The most remarkable number— a real masterpiece of a shot— is “A Lovely Night,” which occurs near the beginning of the film. After a party in the Hollywood Hills where they accident meet up, Seb is helping Mia look for her car. They break into song and dance at a scenic overlook, the wash of lights in the LA basin below. The scene, which goes from real-world to singing to dance to tap-dance (!) is shot at the real location and very specific time: PAST “Magic Hour,” just after sunset, when the warm glow of the sunset underscores a deepening dark blue sky. The set lighting is low as to illuminate the actors and still leave the sunset and sky bright. This scene not only highlights the considerable singing acting talents of of Ryan Gosling and Emma Stone, it shows off cutting-edge film technology: fine-grained, fast film stock (La La Land was mostly shot on 35mm film), fast anamorphic lenses and the latest light, agile camera packages. Were this a Golden Age musical, this shot would have happened on a soundstage. But instead, it is one long, six-minute shot at a very narrow, specific time of day. This makes it breathtaking on several levels.

Another nice PAST-magic hour shot.
La La Land is in many ways an updated classic movie, a pastiche of the conventions, narratives and styles of Hollywood musicals. It is not a breakthrough in and of itself: this isn’t pure storytelling and cinematic innovation like Mad Max: Fury Road was. It takes the best elements of a great genre, updates the sensibilities to contemporary morĂ©s and makes it all fresh and unexpected again. There’s a little Vincente Minelli here, some Gene Kelley there, a little Jaques Demy, Even a bit of Ross Hunter/ Doris Day and Paul Thomas Anderson.

Another girl in magical old Los Angeles, dreaming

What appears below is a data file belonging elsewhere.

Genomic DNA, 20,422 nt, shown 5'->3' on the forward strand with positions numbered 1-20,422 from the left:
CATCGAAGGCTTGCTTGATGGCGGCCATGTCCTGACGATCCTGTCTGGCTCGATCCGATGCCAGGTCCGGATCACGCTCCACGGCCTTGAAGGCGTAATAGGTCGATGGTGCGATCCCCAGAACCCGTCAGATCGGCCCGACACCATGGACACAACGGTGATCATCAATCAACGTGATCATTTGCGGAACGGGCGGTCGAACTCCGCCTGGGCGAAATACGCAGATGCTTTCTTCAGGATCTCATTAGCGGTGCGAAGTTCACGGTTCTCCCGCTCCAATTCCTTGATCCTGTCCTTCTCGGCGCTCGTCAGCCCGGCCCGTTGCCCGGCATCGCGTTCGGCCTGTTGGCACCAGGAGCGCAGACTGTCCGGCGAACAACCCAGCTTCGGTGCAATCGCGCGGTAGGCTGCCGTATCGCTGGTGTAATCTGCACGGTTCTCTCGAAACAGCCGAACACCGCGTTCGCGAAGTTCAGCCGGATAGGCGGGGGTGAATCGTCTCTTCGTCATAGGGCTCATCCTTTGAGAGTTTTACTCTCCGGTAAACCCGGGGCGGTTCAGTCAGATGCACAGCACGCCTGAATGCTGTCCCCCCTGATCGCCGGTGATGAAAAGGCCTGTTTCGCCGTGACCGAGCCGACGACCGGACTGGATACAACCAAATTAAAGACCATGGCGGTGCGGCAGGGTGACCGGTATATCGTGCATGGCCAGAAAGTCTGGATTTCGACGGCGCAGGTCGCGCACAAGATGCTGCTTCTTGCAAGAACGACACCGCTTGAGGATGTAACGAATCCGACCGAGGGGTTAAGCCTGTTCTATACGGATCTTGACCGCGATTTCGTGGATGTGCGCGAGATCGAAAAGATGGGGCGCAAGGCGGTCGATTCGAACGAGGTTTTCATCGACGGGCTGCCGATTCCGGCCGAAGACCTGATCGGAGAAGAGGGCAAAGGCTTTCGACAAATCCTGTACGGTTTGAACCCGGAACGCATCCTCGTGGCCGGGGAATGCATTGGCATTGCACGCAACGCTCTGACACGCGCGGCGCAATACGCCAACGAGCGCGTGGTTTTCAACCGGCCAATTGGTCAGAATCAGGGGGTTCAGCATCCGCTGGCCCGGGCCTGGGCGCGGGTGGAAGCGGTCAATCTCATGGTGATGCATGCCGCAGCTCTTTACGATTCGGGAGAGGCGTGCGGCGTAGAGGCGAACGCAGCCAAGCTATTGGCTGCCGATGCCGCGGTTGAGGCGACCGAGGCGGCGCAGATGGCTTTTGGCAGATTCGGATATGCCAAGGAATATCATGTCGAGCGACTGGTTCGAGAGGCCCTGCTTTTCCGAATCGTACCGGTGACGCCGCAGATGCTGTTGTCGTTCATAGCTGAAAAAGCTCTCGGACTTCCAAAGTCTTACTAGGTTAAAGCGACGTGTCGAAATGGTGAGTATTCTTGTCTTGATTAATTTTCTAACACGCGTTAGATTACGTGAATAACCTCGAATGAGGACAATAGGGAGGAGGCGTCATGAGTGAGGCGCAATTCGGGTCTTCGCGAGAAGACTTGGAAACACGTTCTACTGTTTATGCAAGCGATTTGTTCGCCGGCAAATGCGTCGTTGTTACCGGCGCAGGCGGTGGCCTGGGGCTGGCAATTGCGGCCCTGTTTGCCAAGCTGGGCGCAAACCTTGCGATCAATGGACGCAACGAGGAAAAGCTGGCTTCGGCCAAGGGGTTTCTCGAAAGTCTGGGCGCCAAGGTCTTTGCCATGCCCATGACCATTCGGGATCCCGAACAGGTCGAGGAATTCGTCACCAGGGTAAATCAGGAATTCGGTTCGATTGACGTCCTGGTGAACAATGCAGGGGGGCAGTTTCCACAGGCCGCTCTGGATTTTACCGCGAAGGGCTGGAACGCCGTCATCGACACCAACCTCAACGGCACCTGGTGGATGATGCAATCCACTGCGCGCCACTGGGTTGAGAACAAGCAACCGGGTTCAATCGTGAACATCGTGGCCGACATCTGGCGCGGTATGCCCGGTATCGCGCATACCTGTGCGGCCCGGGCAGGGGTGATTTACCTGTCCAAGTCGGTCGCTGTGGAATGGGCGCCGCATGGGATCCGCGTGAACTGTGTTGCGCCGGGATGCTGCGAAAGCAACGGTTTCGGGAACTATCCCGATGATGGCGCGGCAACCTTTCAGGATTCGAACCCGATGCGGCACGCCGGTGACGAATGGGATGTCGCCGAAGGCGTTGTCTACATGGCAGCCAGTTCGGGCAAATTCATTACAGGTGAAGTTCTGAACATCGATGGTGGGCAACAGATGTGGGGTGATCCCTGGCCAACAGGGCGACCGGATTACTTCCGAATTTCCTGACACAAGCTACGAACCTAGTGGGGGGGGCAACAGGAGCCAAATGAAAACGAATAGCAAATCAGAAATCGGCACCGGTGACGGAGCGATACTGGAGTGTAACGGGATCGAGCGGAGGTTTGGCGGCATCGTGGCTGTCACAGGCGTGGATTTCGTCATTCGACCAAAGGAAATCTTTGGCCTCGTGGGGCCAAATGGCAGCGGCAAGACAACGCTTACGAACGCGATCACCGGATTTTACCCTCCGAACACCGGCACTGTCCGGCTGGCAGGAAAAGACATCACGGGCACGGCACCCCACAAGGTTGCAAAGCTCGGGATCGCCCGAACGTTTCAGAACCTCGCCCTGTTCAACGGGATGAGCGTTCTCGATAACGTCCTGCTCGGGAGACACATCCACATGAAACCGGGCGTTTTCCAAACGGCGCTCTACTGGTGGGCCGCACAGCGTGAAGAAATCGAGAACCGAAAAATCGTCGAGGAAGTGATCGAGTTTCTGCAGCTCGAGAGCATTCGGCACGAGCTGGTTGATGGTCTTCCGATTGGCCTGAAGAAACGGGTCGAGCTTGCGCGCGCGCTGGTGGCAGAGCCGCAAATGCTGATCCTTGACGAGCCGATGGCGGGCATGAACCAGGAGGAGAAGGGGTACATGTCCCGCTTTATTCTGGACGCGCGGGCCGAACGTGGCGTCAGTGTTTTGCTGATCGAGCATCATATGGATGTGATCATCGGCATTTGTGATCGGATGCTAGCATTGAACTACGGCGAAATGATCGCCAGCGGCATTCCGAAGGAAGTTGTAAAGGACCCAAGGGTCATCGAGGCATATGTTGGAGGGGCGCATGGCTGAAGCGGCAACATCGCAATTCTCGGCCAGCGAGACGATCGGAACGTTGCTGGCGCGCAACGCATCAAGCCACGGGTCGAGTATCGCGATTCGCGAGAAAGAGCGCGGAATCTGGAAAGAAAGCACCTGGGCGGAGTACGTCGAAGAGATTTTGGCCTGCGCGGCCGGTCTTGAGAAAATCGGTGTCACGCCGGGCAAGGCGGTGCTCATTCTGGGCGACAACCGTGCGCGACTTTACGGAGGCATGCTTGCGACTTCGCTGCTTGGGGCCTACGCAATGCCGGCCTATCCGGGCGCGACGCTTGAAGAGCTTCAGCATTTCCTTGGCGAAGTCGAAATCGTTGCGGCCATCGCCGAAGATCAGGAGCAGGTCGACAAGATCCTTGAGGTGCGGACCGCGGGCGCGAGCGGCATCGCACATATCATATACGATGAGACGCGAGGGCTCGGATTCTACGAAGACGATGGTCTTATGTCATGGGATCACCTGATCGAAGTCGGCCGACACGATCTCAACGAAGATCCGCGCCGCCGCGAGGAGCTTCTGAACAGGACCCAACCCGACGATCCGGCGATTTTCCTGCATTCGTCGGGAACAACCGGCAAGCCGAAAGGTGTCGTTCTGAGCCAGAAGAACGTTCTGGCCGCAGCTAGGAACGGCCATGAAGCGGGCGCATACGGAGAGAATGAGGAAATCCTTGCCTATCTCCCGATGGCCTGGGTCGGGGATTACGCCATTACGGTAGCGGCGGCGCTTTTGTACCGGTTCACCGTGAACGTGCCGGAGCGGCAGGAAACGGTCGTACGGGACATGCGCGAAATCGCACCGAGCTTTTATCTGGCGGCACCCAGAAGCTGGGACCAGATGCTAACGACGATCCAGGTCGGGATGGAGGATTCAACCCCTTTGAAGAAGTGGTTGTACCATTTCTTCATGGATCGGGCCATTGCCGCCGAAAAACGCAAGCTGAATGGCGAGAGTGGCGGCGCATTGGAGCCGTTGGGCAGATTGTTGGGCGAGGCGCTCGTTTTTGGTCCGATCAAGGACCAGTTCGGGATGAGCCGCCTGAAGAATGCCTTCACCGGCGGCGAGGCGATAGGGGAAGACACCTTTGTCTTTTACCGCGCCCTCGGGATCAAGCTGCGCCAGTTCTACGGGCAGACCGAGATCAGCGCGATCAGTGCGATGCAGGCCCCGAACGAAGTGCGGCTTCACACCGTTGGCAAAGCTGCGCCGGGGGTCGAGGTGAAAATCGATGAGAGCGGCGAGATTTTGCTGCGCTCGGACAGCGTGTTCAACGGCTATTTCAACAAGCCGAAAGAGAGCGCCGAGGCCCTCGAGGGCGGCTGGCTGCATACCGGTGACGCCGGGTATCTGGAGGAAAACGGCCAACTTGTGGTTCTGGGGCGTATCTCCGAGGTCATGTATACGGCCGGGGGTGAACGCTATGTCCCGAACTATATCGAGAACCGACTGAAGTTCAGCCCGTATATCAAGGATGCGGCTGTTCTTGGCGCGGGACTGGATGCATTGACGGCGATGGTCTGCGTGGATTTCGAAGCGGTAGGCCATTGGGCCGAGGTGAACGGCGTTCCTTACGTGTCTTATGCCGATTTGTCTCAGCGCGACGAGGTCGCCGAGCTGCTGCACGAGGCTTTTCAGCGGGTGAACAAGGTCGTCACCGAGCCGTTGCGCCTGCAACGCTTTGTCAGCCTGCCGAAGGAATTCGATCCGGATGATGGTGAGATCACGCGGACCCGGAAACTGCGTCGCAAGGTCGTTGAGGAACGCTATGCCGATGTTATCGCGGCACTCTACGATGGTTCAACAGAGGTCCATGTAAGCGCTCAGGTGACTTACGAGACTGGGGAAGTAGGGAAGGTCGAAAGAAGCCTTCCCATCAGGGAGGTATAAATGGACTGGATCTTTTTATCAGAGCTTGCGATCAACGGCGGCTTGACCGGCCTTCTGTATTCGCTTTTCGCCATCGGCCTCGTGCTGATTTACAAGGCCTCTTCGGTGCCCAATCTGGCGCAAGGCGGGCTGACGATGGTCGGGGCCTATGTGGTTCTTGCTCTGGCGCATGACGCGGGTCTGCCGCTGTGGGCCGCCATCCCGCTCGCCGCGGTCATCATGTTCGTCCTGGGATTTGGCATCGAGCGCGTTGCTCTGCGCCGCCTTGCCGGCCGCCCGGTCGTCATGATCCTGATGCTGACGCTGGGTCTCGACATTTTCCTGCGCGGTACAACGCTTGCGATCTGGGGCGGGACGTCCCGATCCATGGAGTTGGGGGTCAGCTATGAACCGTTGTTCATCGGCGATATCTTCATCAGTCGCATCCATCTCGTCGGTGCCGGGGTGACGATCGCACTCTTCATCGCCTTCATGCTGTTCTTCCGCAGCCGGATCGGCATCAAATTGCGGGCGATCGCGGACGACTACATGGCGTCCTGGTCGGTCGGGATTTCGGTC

of acting fame. Naomi Watts in Mulholland Dr.
Given all these obvious movie-history references it was then very, very strange that while La La Land played, the place I kept going to for a visual and stylistic reference was… David Lynch. I COULD NOT STOP thinking: “This is a light-hearted musical version of Mulholland Dr. (2001).” It shares a lot of the same qualities as Lynch’s masterpiece: striking cinematography filled with shots of strong primary colors; an abiding love of Los Angeles locations, show business, actors and the mechanics of filmmaking; flights of surrealism; and intimate close-ups, bursting with emotion. These films are on entirely different missions— light, uplifting musical surrealism versus a surreal dive into the darkest parts of the id— but there is a common thread as well, in look and feel.

I may well be mistaken and La La Land may have been released in the
original CinemaScope aspect ratio of 2.55:1. But that's not how I saw it
in Redwood City: they couldn't even manage to mask the screen right.
And, sorry to say, I have to disagree with both the opening title card and Dana Stevens’ review and report that La La Land is NOT in CinemaScope. That specific film format was proprietary for to 20th Century-Fox and Bausch and Lomb, who standardized the elements of anamorphic cinematography. CinemaScope lenses were not much used past 1960: these early models had distortion problems that caused actors’ faces to widen unnaturally: “CinemaScope Mumps,” they called it. Panavision fixed this problem by re-arranging lens elements to minimize distortion. This film is actually in Panavision: they used Series C lenses to shoot it. But this is a quibble: the widescreen compositions are so lovely and the mise-en-scene is so well developed and rich, it’s worth another viewing just to look for visual clues and symmetries.